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APPLICABILITY OF WIPED-FILM EVAPORATION TECHNOLOGY m7-R3 2C79.5r-3 pap-
FOR WASTE MINIMIZATION PURPOSES WITH
William J. Keller, Jr.
A feasibility study was done to determine if a wiped- film evaporator could be successfully used to reduce the volume of five nitro-organic still bottoms streams. The 3 . 8 million pounds per year of waste are currently incinerated.
The wiped-film evaporator was successfully employed in the recovery of n-ethylmetatoluidine, metaphenylenediamine, n,n-diethylmetatoluidine, aniline, n,n-diethylanilhe, and n-ethylaniline. of material currently wasted by 41% to 2.2 million pounds a year. The recovered products represent an annual net increase of 1.6 million dollars. A byproduct discovered in the waste, o-aminophenol, represents an additional $617,000 annual increase in revenue.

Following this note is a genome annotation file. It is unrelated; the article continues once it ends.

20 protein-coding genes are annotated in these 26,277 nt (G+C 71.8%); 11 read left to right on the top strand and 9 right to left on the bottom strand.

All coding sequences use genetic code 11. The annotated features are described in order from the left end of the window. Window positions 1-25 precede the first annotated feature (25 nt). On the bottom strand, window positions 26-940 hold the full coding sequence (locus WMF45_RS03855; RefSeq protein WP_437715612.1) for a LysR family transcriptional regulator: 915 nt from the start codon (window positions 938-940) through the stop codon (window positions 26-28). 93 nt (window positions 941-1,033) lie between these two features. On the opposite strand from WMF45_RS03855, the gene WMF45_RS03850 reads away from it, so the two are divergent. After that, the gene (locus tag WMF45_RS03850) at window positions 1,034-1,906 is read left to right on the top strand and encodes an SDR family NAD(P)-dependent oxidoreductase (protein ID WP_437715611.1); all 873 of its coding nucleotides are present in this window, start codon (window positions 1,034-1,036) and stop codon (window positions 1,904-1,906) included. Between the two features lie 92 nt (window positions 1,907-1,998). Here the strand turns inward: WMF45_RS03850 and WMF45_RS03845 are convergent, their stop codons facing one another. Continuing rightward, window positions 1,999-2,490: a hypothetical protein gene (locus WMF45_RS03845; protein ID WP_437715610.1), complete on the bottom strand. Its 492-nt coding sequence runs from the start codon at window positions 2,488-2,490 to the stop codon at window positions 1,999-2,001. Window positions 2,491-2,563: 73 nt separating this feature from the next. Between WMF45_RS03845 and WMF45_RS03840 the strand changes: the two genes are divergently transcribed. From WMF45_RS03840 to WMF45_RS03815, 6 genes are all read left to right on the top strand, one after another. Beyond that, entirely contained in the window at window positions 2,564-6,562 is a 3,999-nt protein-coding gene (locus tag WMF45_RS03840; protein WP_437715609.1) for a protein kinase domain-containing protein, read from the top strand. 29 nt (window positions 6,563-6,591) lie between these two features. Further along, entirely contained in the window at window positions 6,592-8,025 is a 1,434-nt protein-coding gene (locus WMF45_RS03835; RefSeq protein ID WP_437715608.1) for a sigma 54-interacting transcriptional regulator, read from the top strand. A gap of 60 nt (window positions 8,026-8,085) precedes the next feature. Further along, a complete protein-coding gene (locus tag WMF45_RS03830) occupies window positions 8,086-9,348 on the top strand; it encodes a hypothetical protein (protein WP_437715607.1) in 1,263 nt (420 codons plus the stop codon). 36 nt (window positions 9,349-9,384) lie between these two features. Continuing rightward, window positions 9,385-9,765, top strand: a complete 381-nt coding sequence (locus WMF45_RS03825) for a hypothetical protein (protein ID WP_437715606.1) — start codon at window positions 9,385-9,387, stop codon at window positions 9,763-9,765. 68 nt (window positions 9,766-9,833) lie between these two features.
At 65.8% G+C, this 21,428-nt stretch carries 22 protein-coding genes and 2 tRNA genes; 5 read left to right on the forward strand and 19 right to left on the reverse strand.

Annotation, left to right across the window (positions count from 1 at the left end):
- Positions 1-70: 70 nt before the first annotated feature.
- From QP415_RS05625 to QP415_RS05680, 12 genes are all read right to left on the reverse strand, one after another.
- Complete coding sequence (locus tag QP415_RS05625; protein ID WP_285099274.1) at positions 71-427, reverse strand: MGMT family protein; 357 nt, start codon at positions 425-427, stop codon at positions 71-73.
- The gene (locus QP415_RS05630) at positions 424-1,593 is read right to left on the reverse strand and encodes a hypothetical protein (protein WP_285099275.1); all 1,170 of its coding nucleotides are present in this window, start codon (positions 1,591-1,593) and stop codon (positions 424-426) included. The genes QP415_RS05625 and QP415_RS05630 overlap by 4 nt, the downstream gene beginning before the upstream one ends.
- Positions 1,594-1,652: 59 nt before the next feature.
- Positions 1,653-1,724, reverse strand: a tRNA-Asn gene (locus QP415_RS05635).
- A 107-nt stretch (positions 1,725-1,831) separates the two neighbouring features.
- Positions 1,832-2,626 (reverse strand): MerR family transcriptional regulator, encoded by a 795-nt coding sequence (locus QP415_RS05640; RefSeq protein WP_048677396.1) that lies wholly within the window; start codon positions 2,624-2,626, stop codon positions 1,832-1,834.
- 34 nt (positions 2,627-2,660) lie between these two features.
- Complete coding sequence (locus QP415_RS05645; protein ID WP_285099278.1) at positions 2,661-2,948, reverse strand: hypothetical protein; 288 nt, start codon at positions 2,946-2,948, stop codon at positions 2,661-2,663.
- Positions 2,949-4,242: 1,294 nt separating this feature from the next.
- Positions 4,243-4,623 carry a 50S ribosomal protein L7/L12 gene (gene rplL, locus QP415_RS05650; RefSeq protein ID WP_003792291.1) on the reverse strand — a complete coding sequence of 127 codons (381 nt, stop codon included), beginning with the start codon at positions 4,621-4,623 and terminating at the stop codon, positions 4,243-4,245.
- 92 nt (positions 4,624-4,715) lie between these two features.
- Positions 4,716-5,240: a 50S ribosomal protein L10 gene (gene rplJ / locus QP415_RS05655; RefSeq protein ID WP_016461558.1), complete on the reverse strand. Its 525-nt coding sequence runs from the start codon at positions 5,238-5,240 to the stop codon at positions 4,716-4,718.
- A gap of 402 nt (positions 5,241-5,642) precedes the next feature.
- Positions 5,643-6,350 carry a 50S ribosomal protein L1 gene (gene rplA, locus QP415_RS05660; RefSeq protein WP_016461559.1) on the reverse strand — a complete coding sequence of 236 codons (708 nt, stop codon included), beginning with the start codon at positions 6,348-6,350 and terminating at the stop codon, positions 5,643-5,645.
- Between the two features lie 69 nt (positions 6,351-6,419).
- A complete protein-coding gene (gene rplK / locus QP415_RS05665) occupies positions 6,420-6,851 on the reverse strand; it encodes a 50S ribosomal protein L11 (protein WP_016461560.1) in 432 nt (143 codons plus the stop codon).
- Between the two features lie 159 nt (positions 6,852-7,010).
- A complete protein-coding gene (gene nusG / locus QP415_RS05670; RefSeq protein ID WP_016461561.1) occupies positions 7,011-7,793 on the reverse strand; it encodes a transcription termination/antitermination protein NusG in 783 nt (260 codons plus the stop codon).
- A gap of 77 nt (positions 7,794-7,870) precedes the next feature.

A production WFE would reduce the amount
The protection of the environment has become a major priority for the people of the United States. and state governments have responded to public pressure by passing legislative acts that not only establish lower acceptable discharge concentrations for pollutants, but also provide tougher penalties for those failing to abide by these regulations. A s a result, waste treatment and handling has become an increasing financial burden and a legal concern for many industries.
A chemical company that is currently losing significant amounts of marketable products in process waste streams has been targeted for a waste minimization study. The purpose of this study was to determine the feasibility of wiped-film evaporation as a waste minimization tool in the recovery of product materials from several of their waste streams.